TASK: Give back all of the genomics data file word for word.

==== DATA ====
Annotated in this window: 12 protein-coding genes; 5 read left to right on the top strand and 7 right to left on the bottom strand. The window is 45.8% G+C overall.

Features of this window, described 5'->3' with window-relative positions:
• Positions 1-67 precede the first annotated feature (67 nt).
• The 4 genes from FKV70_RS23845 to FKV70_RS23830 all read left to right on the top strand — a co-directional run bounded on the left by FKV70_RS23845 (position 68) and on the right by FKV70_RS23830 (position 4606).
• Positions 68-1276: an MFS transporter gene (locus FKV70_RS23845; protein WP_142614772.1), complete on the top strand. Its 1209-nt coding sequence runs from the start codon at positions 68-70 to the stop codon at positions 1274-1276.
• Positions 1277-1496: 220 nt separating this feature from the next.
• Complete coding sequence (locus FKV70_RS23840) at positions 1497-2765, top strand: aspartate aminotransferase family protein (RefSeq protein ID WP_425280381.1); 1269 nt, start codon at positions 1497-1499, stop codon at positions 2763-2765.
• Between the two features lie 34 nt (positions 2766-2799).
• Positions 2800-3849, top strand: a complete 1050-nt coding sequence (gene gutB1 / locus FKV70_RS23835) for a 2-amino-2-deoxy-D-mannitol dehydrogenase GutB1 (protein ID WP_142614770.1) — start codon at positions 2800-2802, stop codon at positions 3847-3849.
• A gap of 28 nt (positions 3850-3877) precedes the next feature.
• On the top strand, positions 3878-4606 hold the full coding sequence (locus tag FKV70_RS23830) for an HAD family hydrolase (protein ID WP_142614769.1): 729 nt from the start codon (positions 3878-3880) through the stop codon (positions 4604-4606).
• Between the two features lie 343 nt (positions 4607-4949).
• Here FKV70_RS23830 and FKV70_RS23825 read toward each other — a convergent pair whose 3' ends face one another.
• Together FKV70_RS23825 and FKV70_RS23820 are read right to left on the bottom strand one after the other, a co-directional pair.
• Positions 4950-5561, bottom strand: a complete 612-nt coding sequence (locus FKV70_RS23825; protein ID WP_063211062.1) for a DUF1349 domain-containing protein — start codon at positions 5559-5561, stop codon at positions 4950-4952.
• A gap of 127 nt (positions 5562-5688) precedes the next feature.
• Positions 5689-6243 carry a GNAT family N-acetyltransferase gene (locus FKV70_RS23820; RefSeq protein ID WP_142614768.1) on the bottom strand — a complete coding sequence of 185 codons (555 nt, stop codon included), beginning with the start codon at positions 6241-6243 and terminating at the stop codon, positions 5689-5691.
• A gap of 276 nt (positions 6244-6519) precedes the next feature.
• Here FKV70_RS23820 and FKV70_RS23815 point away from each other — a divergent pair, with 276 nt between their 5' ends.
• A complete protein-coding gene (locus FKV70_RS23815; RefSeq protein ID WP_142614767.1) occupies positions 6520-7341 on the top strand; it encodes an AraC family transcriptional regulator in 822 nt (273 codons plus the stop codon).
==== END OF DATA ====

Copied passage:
Annotated in this window: 12 protein-coding genes; 5 read left to right on the top strand and 7 right to left on the bottom strand. The window is 45.8% G+C overall.

Features of this window, described 5'->3' with window-relative positions:
• Positions 1-67 precede the first annotated feature (67 nt).
• The 4 genes from FKV70_RS23845 to FKV70_RS23830 all read left to right on the top strand — a co-directional run bounded on the left by FKV70_RS23845 (position 68) and on the right by FKV70_RS23830 (position 4606).
• Positions 68-1276: an MFS transporter gene (locus FKV70_RS23845; protein WP_142614772.1), complete on the top strand. Its 1209-nt coding sequence runs from the start codon at positions 68-70 to the stop codon at positions 1274-1276.
• Positions 1277-1496: 220 nt separating this feature from the next.
• Complete coding sequence (locus FKV70_RS23840) at positions 1497-2765, top strand: aspartate aminotransferase family protein (RefSeq protein ID WP_425280381.1); 1269 nt, start codon at positions 1497-1499, stop codon at positions 2763-2765.
• Between the two features lie 34 nt (positions 2766-2799).
• Positions 2800-3849, top strand: a complete 1050-nt coding sequence (gene gutB1 / locus FKV70_RS23835) for a 2-amino-2-deoxy-D-mannitol dehydrogenase GutB1 (protein ID WP_142614770.1) — start codon at positions 2800-2802, stop codon at positions 3847-3849.
• A gap of 28 nt (positions 3850-3877) precedes the next feature.
• On the top strand, positions 3878-4606 hold the full coding sequence (locus tag FKV70_RS23830) for an HAD family hydrolase (protein ID WP_142614769.1): 729 nt from the start codon (positions 3878-3880) through the stop codon (positions 4604-4606).
• Between the two features lie 343 nt (positions 4607-4949).
• Here FKV70_RS23830 and FKV70_RS23825 read toward each other — a convergent pair whose 3' ends face one another.
• Together FKV70_RS23825 and FKV70_RS23820 are read right to left on the bottom strand one after the other, a co-directional pair.
• Positions 4950-5561, bottom strand: a complete 612-nt coding sequence (locus FKV70_RS23825; protein ID WP_063211062.1) for a DUF1349 domain-containing protein — start codon at positions 5559-5561, stop codon at positions 4950-4952.
• A gap of 127 nt (positions 5562-5688) precedes the next feature.
• Positions 5689-6243 carry a GNAT family N-acetyltransferase gene (locus FKV70_RS23820; RefSeq protein ID WP_142614768.1) on the bottom strand — a complete coding sequence of 185 codons (555 nt, stop codon included), beginning with the start codon at positions 6241-6243 and terminating at the stop codon, positions 5689-5691.
• A gap of 276 nt (positions 6244-6519) precedes the next feature.
• Here FKV70_RS23820 and FKV70_RS23815 point away from each other — a divergent pair, with 276 nt between their 5' ends.
• A complete protein-coding gene (locus FKV70_RS23815; RefSeq protein ID WP_142614767.1) occupies positions 6520-7341 on the top strand; it encodes an AraC family transcriptional regulator in 822 nt (273 codons plus the stop codon).